March 14th, 2014 • Outside Kotelgrym
Falient watched the red demon emerge from the castillo and stride toward the trees. Malstefin tried to look at ease, but Falient noted the telltale tension in his shoulders, and the way his tail was poised behind him. When Falient was sure Malstefin was alone, he left his hiding place in the tree and leapt down behind him. Malstefin was not startled, and turned to face him. The Demon glanced around, pausing a moment in silent, then shifted into his human form, as he said,
“So it is just you. I wondered if you were really here to capture or kill me.”
“I don’t want to be here for that,” Falient replied, “That’s why I’m hoping you and I can do some business.”
“Is it true? You have joined the Light?”
Falient held his hands out to either side in a gesture of helplessness. Malstefin gave a resigned nod.
“You know that makes us enemies now, by nature of being.”
“I don’t want to be your enemy,” said Falient. “Half my blood is still Dark, you know.”
“The Light is my enemy. If you serve the Light, then you are my enemy. A shame, because you were a good ally. One of the best Demons I knew.”
“I said the same thing about you when Lask asked about you.”
“So that’s who you serve these days. A Rose. You always did prefer the powerful.”
“I don’t serve him, not really. We work together.”
Malstefin gave a doubtful hum.
“I came because I don’t want you to get killed,” Falient told him, “Because I didn’t want Lask to come.”
“What makes you think he could kill me?”
“You’re no fool, Malstefin. I’m sure you’ve heard what he did at Fastovich and Kotherak, and what he has done since. You are very strong, aye, but you never liked taking risks with your life.”
Malstefin gave a consenting nod and asked,
“And what interest am I to your Alcanoren friend?”
“You have something he wants.”
“Me? A Demon, servant of the Dark, has something the Light wants? There’s something new.” The edges of Malstefin’s remaining eye crinkled with a wry smile. “Usually Luminari want to stomp out all trace of the likes of me. I suppose that’s what you’re here for? To get something from me?”
“That’s one way to put it. I’m hoping to make a trade.”
“What does your Rose want?”
“That.” Falient pointed at the metal eye patch adorning Malstefin’s head. “It was once a knife, and as a knife it killed one dear to him.”
“It is a powerful tool,” Malstefin replied. He had fashioned the patch himself, weaving magic into it so it would guard him from magical espionage. “No doubt that’s why you are here in person, negotiating. You couldn’t spy on me or use Luminor magic to just take what you want.” He looked pleased with himself. “Why should I give something so valuable to you?”
“Because I’ll trade you this in exchange.” Falient pulled a knife from his belt. “You know this knife. You’ve watched me work with it more than once.”
Malstefin eyed it and glanced to Falient’s face as he continued,
“I’d wager it’s killed just as many as the one you now wear, and I guarantee it’s done more torturing. You can make yourself another patch, maybe even a better one. It’s a fair trade. You always liked fair deals.”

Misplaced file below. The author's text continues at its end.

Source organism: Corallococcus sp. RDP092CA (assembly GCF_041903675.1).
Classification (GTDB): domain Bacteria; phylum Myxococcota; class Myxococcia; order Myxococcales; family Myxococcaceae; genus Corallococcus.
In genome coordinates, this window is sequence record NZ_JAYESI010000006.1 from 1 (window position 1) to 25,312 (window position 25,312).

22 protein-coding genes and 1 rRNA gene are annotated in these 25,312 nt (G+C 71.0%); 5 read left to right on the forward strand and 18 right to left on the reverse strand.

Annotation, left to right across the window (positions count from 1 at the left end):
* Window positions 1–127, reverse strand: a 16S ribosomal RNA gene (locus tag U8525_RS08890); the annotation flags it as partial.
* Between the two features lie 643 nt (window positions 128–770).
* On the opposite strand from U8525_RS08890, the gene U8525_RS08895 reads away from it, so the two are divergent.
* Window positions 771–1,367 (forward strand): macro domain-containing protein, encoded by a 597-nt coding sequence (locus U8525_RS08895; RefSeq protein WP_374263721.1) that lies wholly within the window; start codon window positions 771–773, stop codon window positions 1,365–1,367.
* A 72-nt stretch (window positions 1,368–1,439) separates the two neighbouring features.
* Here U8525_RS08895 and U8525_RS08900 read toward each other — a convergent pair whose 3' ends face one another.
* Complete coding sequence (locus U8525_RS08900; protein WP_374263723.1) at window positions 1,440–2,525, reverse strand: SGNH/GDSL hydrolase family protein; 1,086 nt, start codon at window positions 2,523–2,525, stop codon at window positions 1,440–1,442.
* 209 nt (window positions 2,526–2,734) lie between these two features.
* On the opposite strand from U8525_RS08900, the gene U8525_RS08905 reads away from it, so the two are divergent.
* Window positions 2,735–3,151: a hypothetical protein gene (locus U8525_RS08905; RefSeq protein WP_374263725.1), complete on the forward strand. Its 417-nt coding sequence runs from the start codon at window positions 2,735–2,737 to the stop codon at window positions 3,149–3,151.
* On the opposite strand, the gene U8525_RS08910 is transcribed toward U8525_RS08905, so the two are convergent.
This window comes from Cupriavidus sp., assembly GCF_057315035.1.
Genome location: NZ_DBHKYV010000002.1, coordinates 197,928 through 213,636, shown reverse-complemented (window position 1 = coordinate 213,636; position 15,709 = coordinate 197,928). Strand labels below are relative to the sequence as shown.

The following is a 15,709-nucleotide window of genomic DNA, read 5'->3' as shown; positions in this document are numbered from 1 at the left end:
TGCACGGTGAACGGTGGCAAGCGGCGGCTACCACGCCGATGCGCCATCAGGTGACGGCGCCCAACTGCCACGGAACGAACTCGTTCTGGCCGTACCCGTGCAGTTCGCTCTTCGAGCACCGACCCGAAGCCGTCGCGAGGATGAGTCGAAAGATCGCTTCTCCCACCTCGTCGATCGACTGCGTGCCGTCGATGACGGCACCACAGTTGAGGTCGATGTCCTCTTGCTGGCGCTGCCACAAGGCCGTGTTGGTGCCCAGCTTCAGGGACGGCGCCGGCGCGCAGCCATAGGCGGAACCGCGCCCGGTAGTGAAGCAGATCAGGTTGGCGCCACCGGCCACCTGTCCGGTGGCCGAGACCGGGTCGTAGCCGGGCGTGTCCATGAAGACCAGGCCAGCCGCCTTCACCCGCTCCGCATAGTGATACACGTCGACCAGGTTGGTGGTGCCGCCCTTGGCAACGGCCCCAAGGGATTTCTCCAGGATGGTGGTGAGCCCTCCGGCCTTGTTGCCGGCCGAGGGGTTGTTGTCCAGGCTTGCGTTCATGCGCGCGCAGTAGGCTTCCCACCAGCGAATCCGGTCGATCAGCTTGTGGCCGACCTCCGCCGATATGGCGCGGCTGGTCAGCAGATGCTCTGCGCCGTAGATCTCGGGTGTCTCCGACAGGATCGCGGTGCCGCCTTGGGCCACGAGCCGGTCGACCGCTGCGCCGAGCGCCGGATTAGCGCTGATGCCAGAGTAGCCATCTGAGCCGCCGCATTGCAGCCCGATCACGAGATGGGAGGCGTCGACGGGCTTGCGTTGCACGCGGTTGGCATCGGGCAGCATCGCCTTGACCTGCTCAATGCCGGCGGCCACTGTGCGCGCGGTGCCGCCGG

“It’s fair.” Malstefin nodded. “But how do I know your Alcanoren won’t come back and destroy me for sport? He’s a Darkslayer. It’s what he does. Can he know where to find a Demon like me and let it go?”
“I’ll make sure he does. It might do us good to have a little rapport with someone on the Dark side.”
Malstefin snorted. “Luminari don’t make deals with the Dark. They don’t compromise.”
“This one does. That’s how I ended up with him. Besides, you’re not making a deal with Lask. You’re making a deal with me. I want you as an ally– even if you are on this side. I might get in a spot of trouble some day and need a Demon’s help.”
Malstefin rumbled, smoothing his goatee. “And me?” he asked. “Does it go both ways? Would I then have a Luminor as an ally, should I ever get in a spot of trouble? There is this Demon Iphasto causing me trouble… I might need a hand with him later.”
“Aye,” Falient answered. “We won’t hurt the Light for you, but we’ll kill any Dark thing you need killed.”
Malstefin weighed his words, then said, “I will trade the patch for your knife. I won’t bother you, the Alcanoren, or his alkesh. I will help you on this side if you need it. In exchange, you, the Alcanoren, and his alkesh don’t bother me. If I need help with other Darkness, you will honor our agreement.”
“We won’t bother you unless you do something we can’t turn a blind eye to.”
“And what might that be?”
“Don’t do any harm in Lask’s territories, or to anyone in them. Don’t harm children anywhere. And if you must kill Light things, do it quick.”
“You’ve lost your sense of fun,” Malstefin replied with a slight smile. He mulled over the terms, then announced, “Very well. I will make this trade with you. It may be useful to have a Light ally one day, but know this, Atorcoppel: if you or your allies betray me, I will have my vengeance. I killed many Roses in my day.”
“That won’t be necessary.”
“I should hope not.” Malstefin reached up and pulled off the eye patch, revealing the scarred, empty hole in his head where an eye should have been. He held the patch out and Falient placed a hand on it, offering the knife in his other. The two made the trade and took a step back from each other with a nod.
“Pleasure doing business with you,” said Falient.
“Spin your webs carefully, spider,” Malstefin replied. He made a saluting gesture with the knife, then turned, but paused, “Oh… and let’s keep this between you and me, eh?” The Demon gave him a pointed look.
Falient replied, “Of course,” knowing well the danger Malstefin had entered just by making a deal with the Light side.
The Demon nodded to him, and headed back toward his stronghold in silence.